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4 minutes ago, ejaycat said:

People argue for or against "continental rotation"; I'm not sure it really factors in, but if it does, I would think 2024 would be North America's turn.

North America hasn't hosted a summer Olympics since 1996; since then, by 2024, we will have had one Australian Games, one South American Games, 2 European Games and 2 Asian Games... apart from a first African Games, and no country from Africa is bidding for '24, doesn't North America seem like it would be next?  

Not when Paris, and France, who have waited 100 years for a summer games are bidding. The U.S. has had PLENTY.

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4 minutes ago, ejaycat said:

People argue for or against "continental rotation"; I'm not sure it really factors in, but if it does, I would think 2024 would be North America's turn.

North America hasn't hosted a summer Olympics since 1996; since then, by 2024, we will have had one Australian Games, one South American Games, 2 European Games and 2 Asian Games... apart from a first African Games, and no country from Africa is bidding for '24, doesn't North America seem like it would be next?  

It's something to take into consideration, but it requires context.  It's more about geopolitical factors than simply looking at which continent or country has gone the longest with hosting.  There's no such thing as a continent's "turn," but there are factors that could favor or hurt a certain city's/country's chances.  Remember also that North America really only has 3 viable countries to host an Olympics (and at the moment, Mexico barely qualifies and Canada recently had a Winter Olympics).  Europe has a lot more than that, so aside from the IOC being a Euro-centric organization, it's not an imbalance for that continent to get more Olympics than this one when there are fewer options here.

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18 minutes ago, Aquatic said:

Re: 2024 and SF

No, not against Paris.

Why not?  You've played it up otherwise.

San Francisco has never hosted an Olympics before; if it had a very solid bid backed by 98% of the population (whichever Bay Area counties would be included in the poll), you don't think it could beat Paris?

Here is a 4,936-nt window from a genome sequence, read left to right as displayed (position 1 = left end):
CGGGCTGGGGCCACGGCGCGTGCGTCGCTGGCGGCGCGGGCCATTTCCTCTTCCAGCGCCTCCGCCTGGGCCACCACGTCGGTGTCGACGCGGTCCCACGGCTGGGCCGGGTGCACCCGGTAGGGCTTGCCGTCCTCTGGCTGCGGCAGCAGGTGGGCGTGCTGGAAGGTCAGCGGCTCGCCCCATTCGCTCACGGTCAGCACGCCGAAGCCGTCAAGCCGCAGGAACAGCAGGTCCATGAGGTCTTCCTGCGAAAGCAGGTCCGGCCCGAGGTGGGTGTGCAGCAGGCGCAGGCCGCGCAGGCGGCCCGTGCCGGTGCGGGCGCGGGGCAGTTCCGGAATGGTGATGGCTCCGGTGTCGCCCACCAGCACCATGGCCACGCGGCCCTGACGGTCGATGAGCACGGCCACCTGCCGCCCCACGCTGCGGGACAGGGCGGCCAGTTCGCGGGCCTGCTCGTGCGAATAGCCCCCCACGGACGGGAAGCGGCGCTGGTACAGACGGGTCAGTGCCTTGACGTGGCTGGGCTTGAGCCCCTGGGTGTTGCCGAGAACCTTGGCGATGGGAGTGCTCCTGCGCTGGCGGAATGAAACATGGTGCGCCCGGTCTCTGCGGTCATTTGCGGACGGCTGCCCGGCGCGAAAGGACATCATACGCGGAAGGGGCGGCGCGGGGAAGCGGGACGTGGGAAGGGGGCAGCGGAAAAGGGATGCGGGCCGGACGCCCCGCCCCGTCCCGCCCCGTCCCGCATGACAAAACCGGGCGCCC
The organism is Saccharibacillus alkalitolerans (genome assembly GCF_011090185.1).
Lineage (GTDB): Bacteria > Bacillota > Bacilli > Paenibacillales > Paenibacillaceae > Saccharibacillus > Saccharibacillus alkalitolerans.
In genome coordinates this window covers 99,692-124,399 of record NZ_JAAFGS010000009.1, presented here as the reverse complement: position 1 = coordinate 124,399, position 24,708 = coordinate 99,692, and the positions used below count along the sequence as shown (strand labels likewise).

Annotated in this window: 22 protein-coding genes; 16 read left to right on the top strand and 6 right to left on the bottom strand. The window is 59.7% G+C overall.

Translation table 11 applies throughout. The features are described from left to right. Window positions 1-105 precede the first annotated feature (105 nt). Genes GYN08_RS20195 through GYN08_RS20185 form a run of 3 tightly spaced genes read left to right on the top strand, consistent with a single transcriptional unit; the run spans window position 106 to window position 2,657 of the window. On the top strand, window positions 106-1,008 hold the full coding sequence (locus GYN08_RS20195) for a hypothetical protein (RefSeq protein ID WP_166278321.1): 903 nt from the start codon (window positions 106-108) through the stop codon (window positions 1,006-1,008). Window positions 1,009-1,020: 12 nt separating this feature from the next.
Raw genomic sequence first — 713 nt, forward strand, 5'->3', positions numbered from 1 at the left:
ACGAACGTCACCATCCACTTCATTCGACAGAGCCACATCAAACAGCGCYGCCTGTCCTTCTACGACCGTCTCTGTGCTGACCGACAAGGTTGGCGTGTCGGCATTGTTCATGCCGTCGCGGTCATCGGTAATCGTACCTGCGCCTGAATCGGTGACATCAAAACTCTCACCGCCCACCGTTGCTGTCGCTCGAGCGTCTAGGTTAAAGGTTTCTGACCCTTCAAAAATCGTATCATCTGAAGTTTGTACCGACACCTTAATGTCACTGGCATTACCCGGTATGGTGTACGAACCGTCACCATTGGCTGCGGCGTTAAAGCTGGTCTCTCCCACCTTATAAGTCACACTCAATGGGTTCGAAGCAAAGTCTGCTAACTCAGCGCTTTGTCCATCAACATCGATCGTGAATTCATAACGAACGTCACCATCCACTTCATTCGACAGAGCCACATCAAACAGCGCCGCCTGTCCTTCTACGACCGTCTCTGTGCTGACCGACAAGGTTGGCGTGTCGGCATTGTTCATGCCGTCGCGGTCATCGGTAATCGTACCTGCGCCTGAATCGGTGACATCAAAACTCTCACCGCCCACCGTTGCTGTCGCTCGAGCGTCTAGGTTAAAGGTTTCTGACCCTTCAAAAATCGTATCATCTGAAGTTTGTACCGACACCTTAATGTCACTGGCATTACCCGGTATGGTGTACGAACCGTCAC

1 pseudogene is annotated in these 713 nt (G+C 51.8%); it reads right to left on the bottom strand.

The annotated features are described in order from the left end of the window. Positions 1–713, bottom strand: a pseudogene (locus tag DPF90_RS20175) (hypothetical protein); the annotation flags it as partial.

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13 minutes ago, Aquatic said:

From 1932 until 2002. a space of 70 years, the USA hosted 7 times (both Summer and Winter), and were awarded the games 8 times (those Denver idiots).

Los Angeles

Lake Placid

Squaw Valley

(Denver)

Lake Placid

Los Angeles

Atlanta

Salt Lake City

5 minutes ago, Aquatic said:

Not when Paris, and France, who have waited 100 years for a summer games are bidding. The U.S. has had PLENTY.

We saw that logic play out for 2012 and 2016.  Not sure it's as strong here.  Yes, the U.S. has had more than their share of Olympics (as has Canada, especially relative to their population), but 3 of those wins came unopposed.  Atlanta had no business winning and blame the rest of the world for not having a worthy candidate then.  Salt Lake nearly won a vote less than a year after Atlanta won theirs.  There may or may not still be anti-American sentiment within the IOC that makes it tough for a US bid to win, but between 2024 and 2028, they're more than likely going to get 1.  Much like with `96, that's a matter of favorable circumstances that you can't fault the USOC for going after as opposed to sitting it out and letting another city have a chance for the sake of letting another city have a chance.

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1 minute ago, ejaycat said:

Why not?  You've played it up otherwise.

San Francisco has never hosted an Olympics before; if it had a very solid bid backed by 98% of the population (whichever Bay Area counties would be included in the poll), you don't think it could beat Paris?  

The only thing a solid, viable, supported bid from San Francisco for 2024 might have done is make Paris wait until 2028. They originally weren't going to go for 2024, and then, Anne Hidalgo...

 

If Paris did that in the face of a 2024 SF bid, then SF would have a very, very high chance. But head to head with Paris. No. 

Rio > Tokyo > Paris > San Francisco has a nice ring to it though...

The four cities passing the torch from one to the next in that order is kind of poetic.

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6 minutes ago, Quaker2001 said:

We saw that logic play out for 2012 and 2016.  Not sure it's as strong here.  Yes, the U.S. has had more than their share of Olympics (as has Canada, especially relative to their population), but 3 of those wins came unopposed.  Atlanta had no business winning and blame the rest of the world for not having a worthy candidate then.  Salt Lake nearly won a vote less than a year after Atlanta won theirs.  There may or may not still be anti-American sentiment within the IOC that makes it tough for a US bid to win, but between 2024 and 2028, they're more than likely going to get 1.  Much like with `96, that's a matter of favorable circumstances that you can't fault the USOC for going after as opposed to sitting it out and letting another city have a chance for the sake of letting another city have a chance.

What was wrong with Toronto in 1996?

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4 minutes ago, Quaker2001 said:

Yes, the U.S. has had more than their share of Olympics (as has Canada, especially relative to their population), but 3 of those wins came unopposed.

Wasn't it 4?  I thought Lake Placid was a default winner in 1932 and 1980.  

As an aside, France has hosted more Olympics than any other country apart from the US.  

If Canada put in a bid for 2024, I think it could have had a chance, despite winter 2010.  Maybe.

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1 minute ago, Aquatic said:

What was wrong with Toronto in 1996?